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East Lyme agency denies permit for 25-lot subdivision

East Lyme — The Inland Wetlands Agency denied an application last week for a permit to build the road, utility infrastructure and drainage improvements for a proposed 25-lot subdivision at Spring Rock Road and Green Valley Lakes Road.

The "Twin Valley" subdivision proposal represented the last phase of a subdivision started in the 1970s, the developer's attorney said at public hearings.

Residents in the neighboring area had expressed opposition on a Facebook page and at meetings and sent letters to the commission with concerns that included impacts on wetlands and vernal pools and the potential for polluted runoff to reach the Four Mile River.

Representatives for the developer had said at a public hearing that the project would have no direct impact on wetlands and included components that would reduce impacts to the surrounding area, including a 24-foot road to cut down on the amount of impervious surface in the development.

In its six-page Aug. 28 resolution, the Inland Wetlands Agency said it was denying the application because the development's proposed stormwater management system "is insufficient to reduce pollutant loads from the proposed development which will result or is reasonably likely to result in harmful pollutant loads being discharged into the wetlands and watercourses."

The existing soil's limited potential "to remediate effluent before it reaches the wetlands and watercourse will adversely impact the wetlands and watercourse," the commission also said.

The commission further noted that the developer has at least one "feasible and prudent alternative," including eliminating the need for an emergency access drive within the 100-foot upland review area by shortening the development's proposed road and reducing the number of lots on the cul-de-sac.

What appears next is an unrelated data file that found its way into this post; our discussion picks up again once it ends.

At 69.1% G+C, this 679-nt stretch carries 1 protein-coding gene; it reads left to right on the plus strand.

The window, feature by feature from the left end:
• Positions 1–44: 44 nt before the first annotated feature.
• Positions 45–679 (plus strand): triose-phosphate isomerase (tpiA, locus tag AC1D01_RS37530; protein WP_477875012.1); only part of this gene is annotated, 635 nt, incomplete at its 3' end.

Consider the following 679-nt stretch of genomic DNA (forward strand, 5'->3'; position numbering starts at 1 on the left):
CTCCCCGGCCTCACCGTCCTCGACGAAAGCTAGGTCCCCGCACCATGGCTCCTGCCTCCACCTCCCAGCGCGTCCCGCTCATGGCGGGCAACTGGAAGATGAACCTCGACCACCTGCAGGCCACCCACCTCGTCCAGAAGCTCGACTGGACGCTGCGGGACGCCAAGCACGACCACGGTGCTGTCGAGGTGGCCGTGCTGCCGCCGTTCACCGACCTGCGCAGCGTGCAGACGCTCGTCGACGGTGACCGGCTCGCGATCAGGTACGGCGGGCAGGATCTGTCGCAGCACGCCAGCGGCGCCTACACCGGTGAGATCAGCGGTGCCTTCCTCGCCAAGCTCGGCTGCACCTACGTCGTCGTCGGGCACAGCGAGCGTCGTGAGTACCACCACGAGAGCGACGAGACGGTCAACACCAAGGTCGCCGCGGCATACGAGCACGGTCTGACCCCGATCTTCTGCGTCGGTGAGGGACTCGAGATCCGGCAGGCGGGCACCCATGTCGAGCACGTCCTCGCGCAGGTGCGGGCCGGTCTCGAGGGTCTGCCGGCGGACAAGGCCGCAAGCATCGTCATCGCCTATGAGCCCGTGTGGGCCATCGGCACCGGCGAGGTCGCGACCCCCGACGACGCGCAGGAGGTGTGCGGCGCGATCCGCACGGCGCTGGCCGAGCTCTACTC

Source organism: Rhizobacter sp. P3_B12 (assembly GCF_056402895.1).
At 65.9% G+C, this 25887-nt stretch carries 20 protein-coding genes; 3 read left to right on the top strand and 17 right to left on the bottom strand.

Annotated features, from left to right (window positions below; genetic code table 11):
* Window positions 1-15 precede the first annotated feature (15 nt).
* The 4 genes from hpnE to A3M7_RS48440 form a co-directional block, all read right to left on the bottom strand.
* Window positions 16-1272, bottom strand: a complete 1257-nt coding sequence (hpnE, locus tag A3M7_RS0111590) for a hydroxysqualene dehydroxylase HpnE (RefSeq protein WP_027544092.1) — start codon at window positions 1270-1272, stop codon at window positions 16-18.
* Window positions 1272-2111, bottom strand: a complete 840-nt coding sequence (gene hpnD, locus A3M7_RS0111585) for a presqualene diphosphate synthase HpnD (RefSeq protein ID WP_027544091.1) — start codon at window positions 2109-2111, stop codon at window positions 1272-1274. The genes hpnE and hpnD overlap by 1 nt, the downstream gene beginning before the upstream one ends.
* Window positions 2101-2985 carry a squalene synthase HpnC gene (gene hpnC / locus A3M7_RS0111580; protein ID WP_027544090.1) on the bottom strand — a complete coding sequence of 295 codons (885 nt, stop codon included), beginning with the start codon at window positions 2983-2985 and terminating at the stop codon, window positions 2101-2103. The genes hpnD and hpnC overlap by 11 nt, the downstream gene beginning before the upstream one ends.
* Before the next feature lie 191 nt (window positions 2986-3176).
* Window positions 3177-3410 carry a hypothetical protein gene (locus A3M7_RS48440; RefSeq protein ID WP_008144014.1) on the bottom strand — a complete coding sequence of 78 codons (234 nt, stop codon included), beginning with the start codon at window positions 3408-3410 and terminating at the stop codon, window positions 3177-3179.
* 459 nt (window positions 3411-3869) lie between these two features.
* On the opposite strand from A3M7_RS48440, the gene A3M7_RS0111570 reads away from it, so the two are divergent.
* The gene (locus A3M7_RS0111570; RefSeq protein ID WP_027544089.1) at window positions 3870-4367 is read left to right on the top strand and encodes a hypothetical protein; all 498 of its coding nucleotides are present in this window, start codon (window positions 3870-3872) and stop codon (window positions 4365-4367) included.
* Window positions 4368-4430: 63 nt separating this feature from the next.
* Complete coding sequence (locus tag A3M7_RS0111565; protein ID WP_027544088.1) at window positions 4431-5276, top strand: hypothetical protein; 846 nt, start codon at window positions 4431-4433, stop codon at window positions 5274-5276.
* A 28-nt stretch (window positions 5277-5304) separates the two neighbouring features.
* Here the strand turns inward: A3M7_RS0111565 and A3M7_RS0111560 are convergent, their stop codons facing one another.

The developers also withdrew an application before the Planning Commission.

The applicant, Bob Fusari Jr. of Real Estate Service of Connecticut, located in Old Saybrook, said by phone Wednesday that they are looking at all the options right now but have not yet decided on what would be the best route to take.

He expressed disappointment with the Inland Wetlands Agency's denial.

"We thought we had a solid application that met all their regulations," he said.

Residents of the Green Valley Lakes neighborhood who stood opposed to the application applauded the commission's decision.

"We are very excited about the decision made by the wetlands commission to protect this property," Diane Lepkowski said by email on Wednesday. Lepkowski, an intervenor in the application with her husband, Brian Lepkowski, said she was speaking on behalf of all the concerned citizens in the community and neighborhood.

"We abut this land and every day see the valued ecosystem it is," she said. "Without living here people don't realize the vast area of wetlands and diverse species that exist here. We were very concerned with the proposed development as they wanted to build on every available space that wasn't wetland. We knew it just wasn't right and would have such negative impacts on the environment. We couldn't be more appreciative of everyone who helped fight this and protect this valuable area."


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